delivered the opinion of the court:
Deborah Peacock appeals from a judgment revoking her probation and sentencing her to imprisonment for two years. She contends principally that the preparation of the presentence report by the same probation officer who initiated the revocation proceedings and who testified at the revocation hearing denied her the right to an impartial sentencing determination. Additionally she claims that the trial judge erred in not articulating the reasons for the sentence (Ill. Rev. Stat. 1979, ch. 38, par. 1005 — 4—1(c)), thereby denying her the right to be sentenced solely on the statutory factors.
The defendant was convicted of forgery on January 19, 1977, and sentenced to five years’ probation. Probation was conditioned on defendant’s compliance with any medical program or psychological counseling set up by the probation office of Winnebago County, and abstinence from the use of drugs without medical authorization. The probation office directed defendant to attend drug and alcohol counseling at least twice per month and to submit to urinalysis twice per week at Keyway Drug Treatment Center to detect drug use. The defendant failed to attend drug treatment as scheduled and left urine specimens on an irregular basis. On several occasions, Keyway reported “dirty urines,” indicating that defendant had used drugs. Defendant told probation officers that she had used heroin and cocaine. Defendant was also advised to attend an alcohol education series, but failed to do so.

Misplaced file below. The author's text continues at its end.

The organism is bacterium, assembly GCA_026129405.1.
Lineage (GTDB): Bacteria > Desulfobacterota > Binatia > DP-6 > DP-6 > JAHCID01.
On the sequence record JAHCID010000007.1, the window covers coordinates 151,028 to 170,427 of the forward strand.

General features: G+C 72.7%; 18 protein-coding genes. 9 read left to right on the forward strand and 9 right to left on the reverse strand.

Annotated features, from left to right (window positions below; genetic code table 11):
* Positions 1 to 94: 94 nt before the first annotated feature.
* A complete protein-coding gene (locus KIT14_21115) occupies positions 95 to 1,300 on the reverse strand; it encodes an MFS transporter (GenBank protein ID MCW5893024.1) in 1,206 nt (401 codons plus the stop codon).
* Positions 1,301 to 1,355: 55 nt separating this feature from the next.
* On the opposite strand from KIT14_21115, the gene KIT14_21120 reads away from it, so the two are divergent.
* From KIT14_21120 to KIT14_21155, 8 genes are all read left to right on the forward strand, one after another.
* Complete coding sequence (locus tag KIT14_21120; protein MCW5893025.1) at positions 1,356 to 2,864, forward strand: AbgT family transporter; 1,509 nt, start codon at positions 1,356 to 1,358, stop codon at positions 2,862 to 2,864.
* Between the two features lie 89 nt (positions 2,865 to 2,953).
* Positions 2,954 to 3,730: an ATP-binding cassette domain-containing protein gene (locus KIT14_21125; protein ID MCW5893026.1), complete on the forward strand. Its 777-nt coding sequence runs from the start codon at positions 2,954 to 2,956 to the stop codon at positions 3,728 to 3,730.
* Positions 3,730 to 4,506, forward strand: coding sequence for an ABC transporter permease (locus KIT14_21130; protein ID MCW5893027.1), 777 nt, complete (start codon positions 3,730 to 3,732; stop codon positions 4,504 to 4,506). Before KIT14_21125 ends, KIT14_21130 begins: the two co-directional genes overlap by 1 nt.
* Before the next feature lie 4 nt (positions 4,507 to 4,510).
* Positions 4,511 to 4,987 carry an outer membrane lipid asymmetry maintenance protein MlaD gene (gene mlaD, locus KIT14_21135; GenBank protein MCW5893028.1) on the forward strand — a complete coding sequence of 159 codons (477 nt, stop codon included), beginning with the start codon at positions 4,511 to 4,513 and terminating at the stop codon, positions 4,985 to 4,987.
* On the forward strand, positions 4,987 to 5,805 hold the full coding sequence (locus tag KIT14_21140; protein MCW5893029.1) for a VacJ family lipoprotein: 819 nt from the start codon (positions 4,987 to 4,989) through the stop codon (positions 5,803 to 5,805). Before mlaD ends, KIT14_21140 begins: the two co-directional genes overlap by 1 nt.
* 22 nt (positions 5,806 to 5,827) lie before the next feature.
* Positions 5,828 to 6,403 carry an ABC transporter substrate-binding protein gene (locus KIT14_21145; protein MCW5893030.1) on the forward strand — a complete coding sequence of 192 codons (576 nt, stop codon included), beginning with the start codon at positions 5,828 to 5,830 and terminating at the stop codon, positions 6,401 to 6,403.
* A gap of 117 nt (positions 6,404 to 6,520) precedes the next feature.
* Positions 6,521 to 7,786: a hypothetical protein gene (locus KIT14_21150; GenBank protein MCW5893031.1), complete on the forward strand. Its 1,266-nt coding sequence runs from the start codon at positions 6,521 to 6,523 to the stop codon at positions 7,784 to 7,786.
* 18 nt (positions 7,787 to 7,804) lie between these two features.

On October 23, 1980, the State petitioned for revocation of defendant’s probation for failure to adhere to her medical and psychological program. The trial court found a violation of probation and set the case for sentencing.
Pursuant to the court’s order, the probation department submitted a presentence investigation report to the court. The report was prepared by defendant’s probation officer who had testified against the defendant at the probation revocation hearing. On the basis of the presentence report and defendant’s testimony in mitigation, the court sentenced the defendant to two years’ imprisonment.
One of the factors of the court’s inquiry into sentencing is the written presentence report, which the court must consider before sentencing a defendant for a felony. (Ill. Rev. Stat. 1981, ch. 38, par. 1005 — 3—1; People v. Youngbey (1980), 82 Ill. 2d 556, 561.) The court, however, must exercise care to insure the accuracy of the information *686considered and to shield itself from the potentially prejudicial effect of improper materials. (People v. La Pointe (1981), 88 Ill. 2d 482, 498.) If the defendant has been prejudiced by the procedure adopted or the material considered by a court in its sentencing inquiry, the sentence will be vacated. People v. Crews (1967), 38 Ill. 2d 331, 337-38.
We conclude that defendant has not been denied an impartial determination of her sentence.